It was the kind of itinerary only a critic could love. I’d returned to the Northeast regionals of the American College Theatre Festival last week to teach their theater criticism intensive. After a week of shows, seminars and abbreviated sleep, I landed back at RDU at 7 p.m. last Saturday night–just in time to dash to Carrboro Yoga Company for Moving Pictures: Dance and Images, a one-night stand by dance photographer Steve Clarke and affiliated choreographers and dancers.

Dance insiders will remember that Clarke introduced the region to a cadre of new performers in December 2004 when he produced the audacious Focused Fluidity showcase at Carrboro Century Center. After that outing, mid-summer shows Multiple Exposure I & II at Durham Arts Council’s PSI Theater exposed American Dance Festival attendees and others to a markedly uneven assortment of regional dancers/choreographers. At the time we concluded that, his considerable artistic gifts notwithstanding, Clarke still needed more development in order to become an effective dance curator and presenter.

In terms of venue and scope of programming, Moving Pictures was by far the most modest of the three. This one-hour showing featured three works by a quintet of dancers–and two on-stage collaborations with Clarke’s images, in a process he calls “photo-choreography.”

In the opening piece, “Multiple Exposure,” Clarke took photos of Heather Doyle and Kristen Osborne that were projected seconds later onto a large white screen behind the dancers. In the evening’s closing work, “The Haunt: Evading Corporeality,” Julie Mulvihill interacted with a series of previously-taken photographs projected on a lace curtain.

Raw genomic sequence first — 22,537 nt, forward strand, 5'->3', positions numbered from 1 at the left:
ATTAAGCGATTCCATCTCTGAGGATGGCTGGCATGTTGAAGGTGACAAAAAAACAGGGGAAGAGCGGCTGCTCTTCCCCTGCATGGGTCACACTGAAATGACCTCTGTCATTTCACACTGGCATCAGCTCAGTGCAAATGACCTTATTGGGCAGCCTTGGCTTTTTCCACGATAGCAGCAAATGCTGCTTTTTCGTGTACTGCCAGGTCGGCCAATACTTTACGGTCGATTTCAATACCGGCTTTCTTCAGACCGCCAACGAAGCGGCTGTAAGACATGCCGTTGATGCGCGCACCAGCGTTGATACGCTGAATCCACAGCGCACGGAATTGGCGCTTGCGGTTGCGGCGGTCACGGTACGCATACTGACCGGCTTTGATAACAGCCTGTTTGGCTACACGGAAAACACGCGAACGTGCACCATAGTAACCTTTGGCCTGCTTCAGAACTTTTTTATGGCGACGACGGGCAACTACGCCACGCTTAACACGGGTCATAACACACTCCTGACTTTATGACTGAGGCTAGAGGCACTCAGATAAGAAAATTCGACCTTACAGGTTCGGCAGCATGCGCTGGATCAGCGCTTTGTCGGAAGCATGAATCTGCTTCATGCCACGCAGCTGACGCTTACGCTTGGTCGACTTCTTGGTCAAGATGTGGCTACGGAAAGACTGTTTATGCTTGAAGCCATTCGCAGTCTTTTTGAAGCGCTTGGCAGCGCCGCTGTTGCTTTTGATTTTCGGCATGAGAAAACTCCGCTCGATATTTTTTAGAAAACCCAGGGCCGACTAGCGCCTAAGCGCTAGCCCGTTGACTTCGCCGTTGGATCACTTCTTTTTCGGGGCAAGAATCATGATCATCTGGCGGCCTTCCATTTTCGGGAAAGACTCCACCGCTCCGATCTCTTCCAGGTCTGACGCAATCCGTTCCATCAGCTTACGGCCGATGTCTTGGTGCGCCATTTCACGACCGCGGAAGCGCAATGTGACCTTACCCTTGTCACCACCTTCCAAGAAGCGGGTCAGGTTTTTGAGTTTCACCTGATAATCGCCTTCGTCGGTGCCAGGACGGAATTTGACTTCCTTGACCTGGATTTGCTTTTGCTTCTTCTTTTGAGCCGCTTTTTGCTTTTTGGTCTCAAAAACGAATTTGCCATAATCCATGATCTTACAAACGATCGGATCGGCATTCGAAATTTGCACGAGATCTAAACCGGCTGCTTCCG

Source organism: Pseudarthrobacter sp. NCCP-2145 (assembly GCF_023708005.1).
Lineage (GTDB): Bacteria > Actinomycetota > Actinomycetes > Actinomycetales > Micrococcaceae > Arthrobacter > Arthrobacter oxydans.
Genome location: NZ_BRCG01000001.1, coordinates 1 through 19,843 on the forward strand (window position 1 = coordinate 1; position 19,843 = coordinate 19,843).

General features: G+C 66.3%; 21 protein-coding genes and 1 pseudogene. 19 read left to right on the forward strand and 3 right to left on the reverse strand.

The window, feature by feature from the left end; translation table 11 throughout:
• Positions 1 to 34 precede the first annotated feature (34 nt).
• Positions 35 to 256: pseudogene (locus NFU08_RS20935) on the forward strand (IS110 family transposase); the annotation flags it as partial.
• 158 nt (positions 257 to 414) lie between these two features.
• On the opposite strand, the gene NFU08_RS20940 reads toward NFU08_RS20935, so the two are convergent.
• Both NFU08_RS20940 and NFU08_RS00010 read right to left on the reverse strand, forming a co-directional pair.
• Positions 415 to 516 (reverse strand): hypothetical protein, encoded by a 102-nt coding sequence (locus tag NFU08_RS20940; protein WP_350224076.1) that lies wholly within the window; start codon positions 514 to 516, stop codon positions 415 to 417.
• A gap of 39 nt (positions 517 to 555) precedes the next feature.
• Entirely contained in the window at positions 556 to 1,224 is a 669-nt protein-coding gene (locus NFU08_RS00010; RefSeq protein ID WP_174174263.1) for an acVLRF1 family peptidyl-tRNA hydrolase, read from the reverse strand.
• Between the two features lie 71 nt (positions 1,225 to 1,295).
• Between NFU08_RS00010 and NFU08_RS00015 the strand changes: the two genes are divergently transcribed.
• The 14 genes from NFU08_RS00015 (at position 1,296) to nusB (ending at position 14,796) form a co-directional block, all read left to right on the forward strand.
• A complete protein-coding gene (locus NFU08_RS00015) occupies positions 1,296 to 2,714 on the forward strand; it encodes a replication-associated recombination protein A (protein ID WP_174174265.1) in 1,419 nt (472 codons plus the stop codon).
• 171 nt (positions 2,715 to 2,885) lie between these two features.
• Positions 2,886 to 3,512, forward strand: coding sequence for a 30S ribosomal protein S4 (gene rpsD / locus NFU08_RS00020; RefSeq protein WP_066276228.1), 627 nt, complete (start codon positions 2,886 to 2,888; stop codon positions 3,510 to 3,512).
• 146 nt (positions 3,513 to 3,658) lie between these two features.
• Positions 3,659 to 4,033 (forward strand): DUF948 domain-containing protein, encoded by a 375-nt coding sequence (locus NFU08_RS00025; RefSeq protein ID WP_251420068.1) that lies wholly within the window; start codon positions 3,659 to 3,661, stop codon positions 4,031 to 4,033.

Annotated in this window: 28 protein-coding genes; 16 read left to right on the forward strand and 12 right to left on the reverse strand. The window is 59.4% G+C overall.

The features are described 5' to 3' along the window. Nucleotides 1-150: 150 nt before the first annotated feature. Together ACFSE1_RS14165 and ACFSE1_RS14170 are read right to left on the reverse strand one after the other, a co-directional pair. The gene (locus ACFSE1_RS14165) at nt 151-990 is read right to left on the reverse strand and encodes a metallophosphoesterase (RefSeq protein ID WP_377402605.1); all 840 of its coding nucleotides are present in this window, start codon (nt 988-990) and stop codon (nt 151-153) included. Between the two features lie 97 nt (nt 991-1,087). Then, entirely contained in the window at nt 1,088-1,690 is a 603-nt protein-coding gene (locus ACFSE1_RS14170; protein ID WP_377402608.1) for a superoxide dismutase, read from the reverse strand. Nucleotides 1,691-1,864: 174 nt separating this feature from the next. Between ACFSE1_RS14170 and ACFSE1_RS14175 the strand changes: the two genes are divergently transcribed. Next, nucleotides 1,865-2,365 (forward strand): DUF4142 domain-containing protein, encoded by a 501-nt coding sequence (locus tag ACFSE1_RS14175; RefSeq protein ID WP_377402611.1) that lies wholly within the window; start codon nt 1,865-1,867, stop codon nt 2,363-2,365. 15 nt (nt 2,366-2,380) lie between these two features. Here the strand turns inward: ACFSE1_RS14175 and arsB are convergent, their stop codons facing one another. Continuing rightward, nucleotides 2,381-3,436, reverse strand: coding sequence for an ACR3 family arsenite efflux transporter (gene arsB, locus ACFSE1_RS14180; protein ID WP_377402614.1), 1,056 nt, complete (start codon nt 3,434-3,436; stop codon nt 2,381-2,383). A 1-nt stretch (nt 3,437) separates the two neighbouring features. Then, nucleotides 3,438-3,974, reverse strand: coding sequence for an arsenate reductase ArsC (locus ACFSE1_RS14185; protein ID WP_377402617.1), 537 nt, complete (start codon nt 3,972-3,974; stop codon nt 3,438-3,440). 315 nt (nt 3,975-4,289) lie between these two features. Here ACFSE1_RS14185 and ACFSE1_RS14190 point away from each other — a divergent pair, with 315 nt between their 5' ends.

But throughout the evening artists were clearly constrained–and at times distracted or derailed–by the improvised staging area and technologies and techniques still being tested in performance.

The reach of cables, lights and projection patterns limited Doyle and Osborne to a claustrophobic performance area that had to be less than 10 feet by 6 feet in the first work of the evening. One of the flimsy, makeshift, plastic and black matte “wings” bordering the stage careened over when Camille DeSantis’ swift, arcing aerial leg hit it during the middle duet, “Something shed, this I become. And apparently caught up in true abandon, Mulvihill brought the set of curtains, curtain rods and side supports crashing down around her at the emotional peak of “The Haunt.”

So, granted, presentation issues were in play on Saturday night. But the performances and accomplishments we saw gave us food for thought–and reasons both to question and encourage Clarke in his research.

Begin with the beginning, “Multiple Exposure.” Yes, the photographs of the live dancers appeared seconds later on a screen behind them–but in dramatically low-lit sepia, black and white images, whose atmosphere and effect were markedly different than the brightly-lit live performance.

The images seemed to create visual echoes of the moments before, and a commentary on how memory–or technology, or both–can fundamentally change a lived experience.

Now more interesting choreography–and much more practice–is required to fulfill the promise of this technique. Osborne (who performed through an illness) and Doyle seemed hemmed in on all sides, preoccupied throughout the work. The pair seemed out of ideas before the end of the work, and repeated gestures–the most dubious of which involved each at different points slowly lifting the fronts of their skirts or slips up high between their legs: a baffling approximation of beginners’ strip-tease more than anything resembling dance.

Refreshment quickly followed in the robust–and at times alarming–choreography of DeSantis and Zahra Lohr in the duet “Something shed.” Illuminated by blue light, at first DeSantis stood behind Lohr, brusquely manipulating her head, upper torso and arms.